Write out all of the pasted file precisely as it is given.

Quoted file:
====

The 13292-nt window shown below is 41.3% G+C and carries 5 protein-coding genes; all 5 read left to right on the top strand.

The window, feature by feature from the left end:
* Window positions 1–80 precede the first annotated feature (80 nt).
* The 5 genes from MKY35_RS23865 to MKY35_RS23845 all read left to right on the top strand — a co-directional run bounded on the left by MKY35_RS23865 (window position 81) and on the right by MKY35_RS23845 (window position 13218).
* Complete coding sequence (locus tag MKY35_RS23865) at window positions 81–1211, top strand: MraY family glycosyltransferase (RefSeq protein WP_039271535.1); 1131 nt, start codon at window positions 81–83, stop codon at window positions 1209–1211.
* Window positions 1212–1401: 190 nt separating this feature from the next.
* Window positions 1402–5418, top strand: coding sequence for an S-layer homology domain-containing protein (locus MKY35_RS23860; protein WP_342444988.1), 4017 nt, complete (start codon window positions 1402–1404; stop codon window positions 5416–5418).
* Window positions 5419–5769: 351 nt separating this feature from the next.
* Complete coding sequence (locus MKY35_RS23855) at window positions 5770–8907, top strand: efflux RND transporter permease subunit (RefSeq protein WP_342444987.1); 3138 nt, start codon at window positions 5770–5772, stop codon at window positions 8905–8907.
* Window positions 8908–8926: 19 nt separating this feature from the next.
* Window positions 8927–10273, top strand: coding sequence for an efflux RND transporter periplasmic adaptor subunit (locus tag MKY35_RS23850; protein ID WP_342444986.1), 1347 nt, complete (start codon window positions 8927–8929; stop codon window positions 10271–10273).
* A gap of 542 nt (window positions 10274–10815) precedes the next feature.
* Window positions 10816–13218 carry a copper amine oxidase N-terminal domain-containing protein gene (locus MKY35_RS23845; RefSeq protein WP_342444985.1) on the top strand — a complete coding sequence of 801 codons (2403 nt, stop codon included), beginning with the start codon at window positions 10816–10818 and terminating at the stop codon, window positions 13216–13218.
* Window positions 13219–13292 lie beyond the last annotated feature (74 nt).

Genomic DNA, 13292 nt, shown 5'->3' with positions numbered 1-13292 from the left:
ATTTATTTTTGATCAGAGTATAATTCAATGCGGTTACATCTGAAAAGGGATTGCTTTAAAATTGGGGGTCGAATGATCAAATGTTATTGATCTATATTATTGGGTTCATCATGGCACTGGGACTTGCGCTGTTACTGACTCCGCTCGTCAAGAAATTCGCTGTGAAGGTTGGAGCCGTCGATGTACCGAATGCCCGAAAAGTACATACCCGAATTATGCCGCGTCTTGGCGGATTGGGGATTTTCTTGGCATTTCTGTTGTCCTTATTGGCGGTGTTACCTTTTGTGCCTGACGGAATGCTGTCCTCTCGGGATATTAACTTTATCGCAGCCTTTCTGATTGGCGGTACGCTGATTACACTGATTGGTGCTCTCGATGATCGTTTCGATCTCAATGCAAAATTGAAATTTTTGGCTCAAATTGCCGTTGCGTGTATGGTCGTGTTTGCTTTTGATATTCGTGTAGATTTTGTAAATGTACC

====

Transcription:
The 13292-nt window shown below is 41.3% G+C and carries 5 protein-coding genes; all 5 read left to right on the top strand.

The window, feature by feature from the left end:
* Window positions 1–80 precede the first annotated feature (80 nt).
* The 5 genes from MKY35_RS23865 to MKY35_RS23845 all read left to right on the top strand — a co-directional run bounded on the left by MKY35_RS23865 (window position 81) and on the right by MKY35_RS23845 (window position 13218).
* Complete coding sequence (locus tag MKY35_RS23865) at window positions 81–1211, top strand: MraY family glycosyltransferase (RefSeq protein WP_039271535.1); 1131 nt, start codon at window positions 81–83, stop codon at window positions 1209–1211.
* Window positions 1212–1401: 190 nt separating this feature from the next.
* Window positions 1402–5418, top strand: coding sequence for an S-layer homology domain-containing protein (locus MKY35_RS23860; protein WP_342444988.1), 4017 nt, complete (start codon window positions 1402–1404; stop codon window positions 5416–5418).
* Window positions 5419–5769: 351 nt separating this feature from the next.
* Complete coding sequence (locus MKY35_RS23855) at window positions 5770–8907, top strand: efflux RND transporter permease subunit (RefSeq protein WP_342444987.1); 3138 nt, start codon at window positions 5770–5772, stop codon at window positions 8905–8907.
* Window positions 8908–8926: 19 nt separating this feature from the next.
* Window positions 8927–10273, top strand: coding sequence for an efflux RND transporter periplasmic adaptor subunit (locus tag MKY35_RS23850; protein ID WP_342444986.1), 1347 nt, complete (start codon window positions 8927–8929; stop codon window positions 10271–10273).
* A gap of 542 nt (window positions 10274–10815) precedes the next feature.
* Window positions 10816–13218 carry a copper amine oxidase N-terminal domain-containing protein gene (locus MKY35_RS23845; RefSeq protein WP_342444985.1) on the top strand — a complete coding sequence of 801 codons (2403 nt, stop codon included), beginning with the start codon at window positions 10816–10818 and terminating at the stop codon, window positions 13216–13218.
* Window positions 13219–13292 lie beyond the last annotated feature (74 nt).

Genomic DNA, 13292 nt, shown 5'->3' with positions numbered 1-13292 from the left:
ATTTATTTTTGATCAGAGTATAATTCAATGCGGTTACATCTGAAAAGGGATTGCTTTAAAATTGGGGGTCGAATGATCAAATGTTATTGATCTATATTATTGGGTTCATCATGGCACTGGGACTTGCGCTGTTACTGACTCCGCTCGTCAAGAAATTCGCTGTGAAGGTTGGAGCCGTCGATGTACCGAATGCCCGAAAAGTACATACCCGAATTATGCCGCGTCTTGGCGGATTGGGGATTTTCTTGGCATTTCTGTTGTCCTTATTGGCGGTGTTACCTTTTGTGCCTGACGGAATGCTGTCCTCTCGGGATATTAACTTTATCGCAGCCTTTCTGATTGGCGGTACGCTGATTACACTGATTGGTGCTCTCGATGATCGTTTCGATCTCAATGCAAAATTGAAATTTTTGGCTCAAATTGCCGTTGCGTGTATGGTCGTGTTTGCTTTTGATATTCGTGTAGATTTTGTAAATGTACC